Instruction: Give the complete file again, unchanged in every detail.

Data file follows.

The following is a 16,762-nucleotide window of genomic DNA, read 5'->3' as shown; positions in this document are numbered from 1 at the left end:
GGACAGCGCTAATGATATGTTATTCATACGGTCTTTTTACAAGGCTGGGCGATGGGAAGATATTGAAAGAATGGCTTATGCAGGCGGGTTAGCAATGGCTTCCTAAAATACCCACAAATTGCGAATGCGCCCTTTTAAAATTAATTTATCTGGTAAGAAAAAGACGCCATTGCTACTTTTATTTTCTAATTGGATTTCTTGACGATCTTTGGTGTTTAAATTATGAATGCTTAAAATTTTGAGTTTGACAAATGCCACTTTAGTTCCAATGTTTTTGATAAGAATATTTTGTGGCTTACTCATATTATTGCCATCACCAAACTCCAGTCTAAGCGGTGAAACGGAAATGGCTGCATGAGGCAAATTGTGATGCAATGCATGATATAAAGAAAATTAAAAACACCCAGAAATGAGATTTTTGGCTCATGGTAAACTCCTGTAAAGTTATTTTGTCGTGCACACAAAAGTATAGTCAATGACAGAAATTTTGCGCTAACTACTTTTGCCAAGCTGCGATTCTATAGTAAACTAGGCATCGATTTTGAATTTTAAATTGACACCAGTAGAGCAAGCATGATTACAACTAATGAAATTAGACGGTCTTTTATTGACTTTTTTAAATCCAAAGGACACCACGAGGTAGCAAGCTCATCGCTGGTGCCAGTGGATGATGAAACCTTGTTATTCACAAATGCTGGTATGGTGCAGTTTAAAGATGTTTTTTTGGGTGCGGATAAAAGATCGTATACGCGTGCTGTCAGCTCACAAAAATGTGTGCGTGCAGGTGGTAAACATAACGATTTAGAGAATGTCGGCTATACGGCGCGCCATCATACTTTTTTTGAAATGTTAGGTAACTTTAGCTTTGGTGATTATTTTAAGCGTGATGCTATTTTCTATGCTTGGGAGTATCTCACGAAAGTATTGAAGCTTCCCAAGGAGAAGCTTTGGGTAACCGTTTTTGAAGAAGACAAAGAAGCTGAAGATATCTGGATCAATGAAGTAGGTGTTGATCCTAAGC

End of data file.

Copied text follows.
The following is a 16,762-nucleotide window of genomic DNA, read 5'->3' as shown; positions in this document are numbered from 1 at the left end:
GGACAGCGCTAATGATATGTTATTCATACGGTCTTTTTACAAGGCTGGGCGATGGGAAGATATTGAAAGAATGGCTTATGCAGGCGGGTTAGCAATGGCTTCCTAAAATACCCACAAATTGCGAATGCGCCCTTTTAAAATTAATTTATCTGGTAAGAAAAAGACGCCATTGCTACTTTTATTTTCTAATTGGATTTCTTGACGATCTTTGGTGTTTAAATTATGAATGCTTAAAATTTTGAGTTTGACAAATGCCACTTTAGTTCCAATGTTTTTGATAAGAATATTTTGTGGCTTACTCATATTATTGCCATCACCAAACTCCAGTCTAAGCGGTGAAACGGAAATGGCTGCATGAGGCAAATTGTGATGCAATGCATGATATAAAGAAAATTAAAAACACCCAGAAATGAGATTTTTGGCTCATGGTAAACTCCTGTAAAGTTATTTTGTCGTGCACACAAAAGTATAGTCAATGACAGAAATTTTGCGCTAACTACTTTTGCCAAGCTGCGATTCTATAGTAAACTAGGCATCGATTTTGAATTTTAAATTGACACCAGTAGAGCAAGCATGATTACAACTAATGAAATTAGACGGTCTTTTATTGACTTTTTTAAATCCAAAGGACACCACGAGGTAGCAAGCTCATCGCTGGTGCCAGTGGATGATGAAACCTTGTTATTCACAAATGCTGGTATGGTGCAGTTTAAAGATGTTTTTTTGGGTGCGGATAAAAGATCGTATACGCGTGCTGTCAGCTCACAAAAATGTGTGCGTGCAGGTGGTAAACATAACGATTTAGAGAATGTCGGCTATACGGCGCGCCATCATACTTTTTTTGAAATGTTAGGTAACTTTAGCTTTGGTGATTATTTTAAGCGTGATGCTATTTTCTATGCTTGGGAGTATCTCACGAAAGTATTGAAGCTTCCCAAGGAGAAGCTTTGGGTAACCGTTTTTGAAGAAGACAAAGAAGCTGAAGATATCTGGATCAATGAAGTAGGTGTTGATCCTAAGC